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On 5/31/2022 at 6:19 PM, RWB said:

"Sailor Head" came from an 1890 auction catalog....don't remember which one at the moment.

Many would state it came form the sale of the 1891 Doughty sale by the New York Coin and Stamp Co., which created many of the names for the Morgan patterns. "Sailor Head" does not appear there, and I can provide a link to the auction here if you would like to see for yourself. The patterns of 1875 appear on page 21, where all "Sailor Head" patterns are listed without that name as lots 420 and 423. 

https://nnp.wustl.edu/library/auctionlots?AucCoId=26&AuctionId=513829&page=25

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On 5/31/2022 at 6:21 PM, RWB said:

American sculptors and plate engravers copied from a group of more or less standard Greco-Roman portrait copies and French Neo-Classical imitations. I don't think we can attribute any of the coin or medal designs to a specific prototype unless mentioned by the sculptor or a reliable associate.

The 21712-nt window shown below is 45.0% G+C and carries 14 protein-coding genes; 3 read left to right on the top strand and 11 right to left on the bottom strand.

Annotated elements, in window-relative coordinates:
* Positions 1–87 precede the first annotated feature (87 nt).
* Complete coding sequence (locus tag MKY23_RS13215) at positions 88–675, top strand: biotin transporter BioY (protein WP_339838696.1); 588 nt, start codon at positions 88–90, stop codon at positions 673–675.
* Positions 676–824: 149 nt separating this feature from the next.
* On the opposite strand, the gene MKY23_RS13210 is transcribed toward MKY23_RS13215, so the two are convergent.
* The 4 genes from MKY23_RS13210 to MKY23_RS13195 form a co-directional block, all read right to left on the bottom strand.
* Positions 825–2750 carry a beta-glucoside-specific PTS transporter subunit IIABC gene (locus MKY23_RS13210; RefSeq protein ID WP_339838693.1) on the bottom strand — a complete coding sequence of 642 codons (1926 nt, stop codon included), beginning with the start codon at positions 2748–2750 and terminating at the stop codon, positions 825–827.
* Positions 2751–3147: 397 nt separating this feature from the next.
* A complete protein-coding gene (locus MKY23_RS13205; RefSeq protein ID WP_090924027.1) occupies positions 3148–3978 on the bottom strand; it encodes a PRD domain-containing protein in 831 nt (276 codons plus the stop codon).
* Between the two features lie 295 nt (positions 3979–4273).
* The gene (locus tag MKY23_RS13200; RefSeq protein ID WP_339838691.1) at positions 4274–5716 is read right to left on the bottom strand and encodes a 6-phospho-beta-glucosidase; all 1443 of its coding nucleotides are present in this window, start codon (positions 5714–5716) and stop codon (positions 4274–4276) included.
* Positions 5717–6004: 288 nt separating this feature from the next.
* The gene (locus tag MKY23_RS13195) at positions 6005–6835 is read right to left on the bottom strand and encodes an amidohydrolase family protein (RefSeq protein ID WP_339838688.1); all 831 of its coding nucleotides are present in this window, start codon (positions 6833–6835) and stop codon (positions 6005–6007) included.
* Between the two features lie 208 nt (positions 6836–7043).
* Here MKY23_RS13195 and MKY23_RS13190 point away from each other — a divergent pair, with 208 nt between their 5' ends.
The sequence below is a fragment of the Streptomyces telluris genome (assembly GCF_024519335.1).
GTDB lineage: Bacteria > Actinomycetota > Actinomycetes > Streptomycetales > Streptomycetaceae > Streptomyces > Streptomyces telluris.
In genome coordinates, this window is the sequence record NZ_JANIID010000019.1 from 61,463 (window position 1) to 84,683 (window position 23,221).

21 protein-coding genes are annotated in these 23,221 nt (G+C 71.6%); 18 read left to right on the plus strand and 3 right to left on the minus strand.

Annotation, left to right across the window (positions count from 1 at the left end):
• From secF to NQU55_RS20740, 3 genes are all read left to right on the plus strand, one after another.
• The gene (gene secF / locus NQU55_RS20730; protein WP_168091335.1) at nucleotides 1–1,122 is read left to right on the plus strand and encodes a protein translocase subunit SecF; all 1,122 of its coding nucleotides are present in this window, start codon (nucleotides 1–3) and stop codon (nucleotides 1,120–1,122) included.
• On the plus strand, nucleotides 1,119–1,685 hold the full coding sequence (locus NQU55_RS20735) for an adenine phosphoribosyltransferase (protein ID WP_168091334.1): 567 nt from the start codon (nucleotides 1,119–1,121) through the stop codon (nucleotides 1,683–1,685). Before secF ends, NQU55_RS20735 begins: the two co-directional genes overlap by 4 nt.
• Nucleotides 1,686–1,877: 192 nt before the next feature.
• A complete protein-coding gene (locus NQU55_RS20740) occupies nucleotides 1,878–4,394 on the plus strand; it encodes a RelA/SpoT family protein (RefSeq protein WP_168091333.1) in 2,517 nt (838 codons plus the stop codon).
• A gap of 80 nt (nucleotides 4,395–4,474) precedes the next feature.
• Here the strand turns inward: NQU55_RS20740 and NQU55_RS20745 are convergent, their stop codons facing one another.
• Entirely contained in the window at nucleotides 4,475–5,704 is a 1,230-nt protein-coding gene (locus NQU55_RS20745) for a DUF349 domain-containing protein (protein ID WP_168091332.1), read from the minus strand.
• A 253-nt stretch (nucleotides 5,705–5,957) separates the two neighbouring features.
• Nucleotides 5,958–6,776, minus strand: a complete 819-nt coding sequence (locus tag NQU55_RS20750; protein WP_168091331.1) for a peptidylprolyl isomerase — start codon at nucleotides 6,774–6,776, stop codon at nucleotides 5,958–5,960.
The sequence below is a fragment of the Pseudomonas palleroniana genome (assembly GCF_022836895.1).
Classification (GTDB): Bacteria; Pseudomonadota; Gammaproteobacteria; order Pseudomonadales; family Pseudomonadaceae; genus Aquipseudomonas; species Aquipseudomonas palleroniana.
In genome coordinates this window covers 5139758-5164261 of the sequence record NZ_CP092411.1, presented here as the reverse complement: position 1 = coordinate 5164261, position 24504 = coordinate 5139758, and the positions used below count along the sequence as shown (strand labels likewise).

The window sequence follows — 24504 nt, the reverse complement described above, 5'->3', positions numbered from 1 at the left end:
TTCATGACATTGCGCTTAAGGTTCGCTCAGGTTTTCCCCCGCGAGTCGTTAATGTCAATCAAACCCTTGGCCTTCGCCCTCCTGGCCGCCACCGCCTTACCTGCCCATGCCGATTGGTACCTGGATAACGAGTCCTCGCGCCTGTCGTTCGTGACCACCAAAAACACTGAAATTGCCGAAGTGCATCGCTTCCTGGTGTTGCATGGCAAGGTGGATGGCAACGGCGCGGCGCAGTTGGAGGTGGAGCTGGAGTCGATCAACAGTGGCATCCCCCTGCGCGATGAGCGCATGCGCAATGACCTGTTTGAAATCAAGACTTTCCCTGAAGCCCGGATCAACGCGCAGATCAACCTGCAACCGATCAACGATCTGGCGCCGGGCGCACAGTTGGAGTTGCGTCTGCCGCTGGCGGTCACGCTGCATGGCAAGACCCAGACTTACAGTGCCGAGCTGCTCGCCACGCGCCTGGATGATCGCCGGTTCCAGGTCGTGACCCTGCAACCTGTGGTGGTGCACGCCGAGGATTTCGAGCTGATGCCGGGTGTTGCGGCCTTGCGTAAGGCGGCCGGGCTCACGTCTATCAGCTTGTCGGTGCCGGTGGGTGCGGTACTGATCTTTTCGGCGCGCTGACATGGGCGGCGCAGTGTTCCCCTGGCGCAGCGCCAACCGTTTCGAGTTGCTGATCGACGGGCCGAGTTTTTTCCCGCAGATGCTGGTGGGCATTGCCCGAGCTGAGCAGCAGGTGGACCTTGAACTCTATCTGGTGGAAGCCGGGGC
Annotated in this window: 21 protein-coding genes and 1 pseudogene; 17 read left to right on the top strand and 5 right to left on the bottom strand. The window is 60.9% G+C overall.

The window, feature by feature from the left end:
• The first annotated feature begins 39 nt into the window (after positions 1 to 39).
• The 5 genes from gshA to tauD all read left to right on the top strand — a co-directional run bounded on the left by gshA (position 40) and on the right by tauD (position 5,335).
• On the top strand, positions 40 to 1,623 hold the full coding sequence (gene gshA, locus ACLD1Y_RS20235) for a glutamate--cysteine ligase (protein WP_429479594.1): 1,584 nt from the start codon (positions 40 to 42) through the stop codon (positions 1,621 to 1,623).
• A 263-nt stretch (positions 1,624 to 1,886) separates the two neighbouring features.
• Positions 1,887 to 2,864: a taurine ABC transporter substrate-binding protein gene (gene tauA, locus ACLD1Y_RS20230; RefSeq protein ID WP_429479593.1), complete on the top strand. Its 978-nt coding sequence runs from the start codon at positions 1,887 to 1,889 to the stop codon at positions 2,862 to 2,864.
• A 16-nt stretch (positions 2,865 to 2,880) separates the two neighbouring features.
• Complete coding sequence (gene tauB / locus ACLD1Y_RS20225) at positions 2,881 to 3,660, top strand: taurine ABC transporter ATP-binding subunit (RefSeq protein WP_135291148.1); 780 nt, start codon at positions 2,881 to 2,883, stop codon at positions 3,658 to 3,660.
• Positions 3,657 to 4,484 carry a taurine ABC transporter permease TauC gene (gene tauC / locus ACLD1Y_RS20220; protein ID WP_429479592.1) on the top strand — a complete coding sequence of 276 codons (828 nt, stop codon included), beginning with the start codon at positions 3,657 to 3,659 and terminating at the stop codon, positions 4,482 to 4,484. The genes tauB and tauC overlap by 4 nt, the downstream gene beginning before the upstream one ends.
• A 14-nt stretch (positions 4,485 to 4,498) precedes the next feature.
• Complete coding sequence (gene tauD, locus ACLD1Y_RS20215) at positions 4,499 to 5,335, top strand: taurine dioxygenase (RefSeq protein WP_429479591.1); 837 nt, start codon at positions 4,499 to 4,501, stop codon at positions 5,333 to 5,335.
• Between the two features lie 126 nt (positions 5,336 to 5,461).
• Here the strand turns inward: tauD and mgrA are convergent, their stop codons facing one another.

You got me xD I was jumping to conclusions too fast!

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On 5/31/2022 at 8:26 PM, FlyingAl said:

Many would state it came form the sale of the 1891 Doughty sale by the New York Coin and Stamp Co., which created many of the names for the Morgan patterns. "Sailor Head" does not appear there, and I can provide a link to the auction here if you would like to see for yourself. The patterns of 1875 appear on page 21, where all "Sailor Head" patterns are listed without that name as lots 420 and 423. 

https://nnp.wustl.edu/library/auctionlots?AucCoId=26&AuctionId=513829&page=25

Good info. It was somewhere in that period....Old auction catalogs are kind of low on the research source list.

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Just for the heck of it I checked Cornelius Vermeule’s “Numismatic Art in America.” The very brief section on Patterns of 1875 has nothing on the design in question.

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On 5/31/2022 at 6:26 PM, FlyingAl said: